The New York City Council is expected to vote today on whether to set a minimum wage for ride-hailing app drivers; also under consideration is whether to approve a year-long study to determine whether to put a cap on the number of licenses issued in the city for vehicles for hire. If approved, no new licenses would be issued for the duration of the study, except for those for wheelchair-accessible vehicles.
Minimum wage. Sponsored by Council Member Brad S. Lander, the minimum wage bill would ensure ride-hailing app drivers’ pay is no lower than taxicab drivers’ hourly income nor the minimum wage required of large employers in New York City.
A report prepared by James A. Parrott and Michael Reich for the NYC New York City Taxi and Limousine Commission recommended a minimum wage of $17.22  for ride-hailing drivers.
If passed, the law would go into effect in 180 days.
“Thousands of working families across the city right now are desperate. Professional drivers are being paid less than minimum wage by apps like Uber and Lyft, while the companies take more and more from each fare. This vote is an opportunity for New York to be on the right side of history and lead the way for a more fair ride-hail industry,” said Ryan Price, executive director of the Independent Drivers Guild. “Drivers have fought long and hard to get this point. Now it’s time for City Council to do its part.”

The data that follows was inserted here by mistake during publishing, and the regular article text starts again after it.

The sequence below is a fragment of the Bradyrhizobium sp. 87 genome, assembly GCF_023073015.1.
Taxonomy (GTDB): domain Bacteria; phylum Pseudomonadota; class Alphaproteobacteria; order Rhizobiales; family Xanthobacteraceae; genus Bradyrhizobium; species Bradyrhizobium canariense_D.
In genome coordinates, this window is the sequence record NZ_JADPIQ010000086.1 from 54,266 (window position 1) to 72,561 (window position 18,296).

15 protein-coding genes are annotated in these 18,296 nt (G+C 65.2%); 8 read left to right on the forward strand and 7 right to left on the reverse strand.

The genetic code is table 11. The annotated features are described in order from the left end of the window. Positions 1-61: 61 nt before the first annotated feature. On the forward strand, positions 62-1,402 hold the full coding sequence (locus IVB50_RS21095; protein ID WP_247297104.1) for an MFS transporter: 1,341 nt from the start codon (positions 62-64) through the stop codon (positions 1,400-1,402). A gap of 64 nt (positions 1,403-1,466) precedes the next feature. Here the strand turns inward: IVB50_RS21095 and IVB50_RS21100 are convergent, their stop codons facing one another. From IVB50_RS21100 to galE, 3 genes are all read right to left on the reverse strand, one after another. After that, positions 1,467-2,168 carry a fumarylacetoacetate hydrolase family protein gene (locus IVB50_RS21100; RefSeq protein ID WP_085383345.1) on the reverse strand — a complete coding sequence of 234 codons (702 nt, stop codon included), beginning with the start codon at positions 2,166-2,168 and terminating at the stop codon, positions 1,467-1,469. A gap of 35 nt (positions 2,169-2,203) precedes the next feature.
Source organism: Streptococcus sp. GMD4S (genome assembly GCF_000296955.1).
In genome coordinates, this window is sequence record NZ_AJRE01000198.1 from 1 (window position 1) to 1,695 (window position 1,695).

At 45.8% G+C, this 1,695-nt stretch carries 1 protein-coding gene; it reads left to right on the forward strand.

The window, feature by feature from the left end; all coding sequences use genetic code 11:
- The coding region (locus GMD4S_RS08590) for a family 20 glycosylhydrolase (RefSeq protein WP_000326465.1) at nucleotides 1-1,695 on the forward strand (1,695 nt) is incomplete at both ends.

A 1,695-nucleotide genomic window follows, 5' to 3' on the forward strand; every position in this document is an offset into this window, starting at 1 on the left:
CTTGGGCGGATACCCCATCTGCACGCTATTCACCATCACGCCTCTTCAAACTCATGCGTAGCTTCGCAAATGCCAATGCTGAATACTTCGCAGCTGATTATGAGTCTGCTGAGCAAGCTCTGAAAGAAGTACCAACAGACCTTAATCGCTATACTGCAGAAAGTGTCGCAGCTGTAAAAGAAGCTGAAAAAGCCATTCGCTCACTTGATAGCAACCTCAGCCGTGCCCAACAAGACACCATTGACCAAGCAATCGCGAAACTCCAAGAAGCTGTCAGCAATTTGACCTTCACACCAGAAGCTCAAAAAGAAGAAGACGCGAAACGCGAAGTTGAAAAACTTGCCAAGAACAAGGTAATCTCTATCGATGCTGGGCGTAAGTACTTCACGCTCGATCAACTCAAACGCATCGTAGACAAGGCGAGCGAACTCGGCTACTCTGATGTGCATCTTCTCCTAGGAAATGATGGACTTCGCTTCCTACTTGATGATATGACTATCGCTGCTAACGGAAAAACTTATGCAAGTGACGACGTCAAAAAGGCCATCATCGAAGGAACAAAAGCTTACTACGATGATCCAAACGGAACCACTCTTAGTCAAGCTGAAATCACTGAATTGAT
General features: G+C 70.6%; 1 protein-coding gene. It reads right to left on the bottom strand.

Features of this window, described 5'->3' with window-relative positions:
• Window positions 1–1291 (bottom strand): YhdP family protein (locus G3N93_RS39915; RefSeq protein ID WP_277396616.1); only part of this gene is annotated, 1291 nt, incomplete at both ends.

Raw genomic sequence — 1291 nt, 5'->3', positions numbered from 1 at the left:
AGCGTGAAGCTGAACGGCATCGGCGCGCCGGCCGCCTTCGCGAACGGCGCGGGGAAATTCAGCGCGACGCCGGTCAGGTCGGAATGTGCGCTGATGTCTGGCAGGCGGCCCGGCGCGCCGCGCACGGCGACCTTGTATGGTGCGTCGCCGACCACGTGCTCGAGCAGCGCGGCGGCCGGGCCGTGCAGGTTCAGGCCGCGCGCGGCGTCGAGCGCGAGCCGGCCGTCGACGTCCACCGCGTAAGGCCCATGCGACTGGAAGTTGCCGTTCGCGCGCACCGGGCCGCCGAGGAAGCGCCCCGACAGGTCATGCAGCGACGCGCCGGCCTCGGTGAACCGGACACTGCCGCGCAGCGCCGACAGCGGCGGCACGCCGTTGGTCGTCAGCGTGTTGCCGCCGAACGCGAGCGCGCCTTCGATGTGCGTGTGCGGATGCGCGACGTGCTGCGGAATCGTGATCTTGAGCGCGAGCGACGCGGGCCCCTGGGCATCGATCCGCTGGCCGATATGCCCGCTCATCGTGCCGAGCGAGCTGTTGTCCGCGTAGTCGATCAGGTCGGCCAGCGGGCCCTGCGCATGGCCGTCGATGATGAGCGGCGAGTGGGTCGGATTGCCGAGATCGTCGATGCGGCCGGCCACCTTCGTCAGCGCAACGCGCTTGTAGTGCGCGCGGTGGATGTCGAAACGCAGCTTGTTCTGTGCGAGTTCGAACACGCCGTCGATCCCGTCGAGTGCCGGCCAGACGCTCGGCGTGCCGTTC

License cap. Sponsored by Council Member Stephen T. Levin, another bill  would require the Taxi and Limousine Commission to conduct a study to determine whether to regulate the number of for-hire vehicle licenses given in the city. During the one-year study, if approved, no new for-hire vehicle licenses would be issued, with an exception for wheelchair accessible vehicles.
Uber and its competitors have campaigned against the proposed cap via various media outlets  as well as a direct appeal to riders . Meanwhile, taxi drivers as well as current Uber drivers support the cap .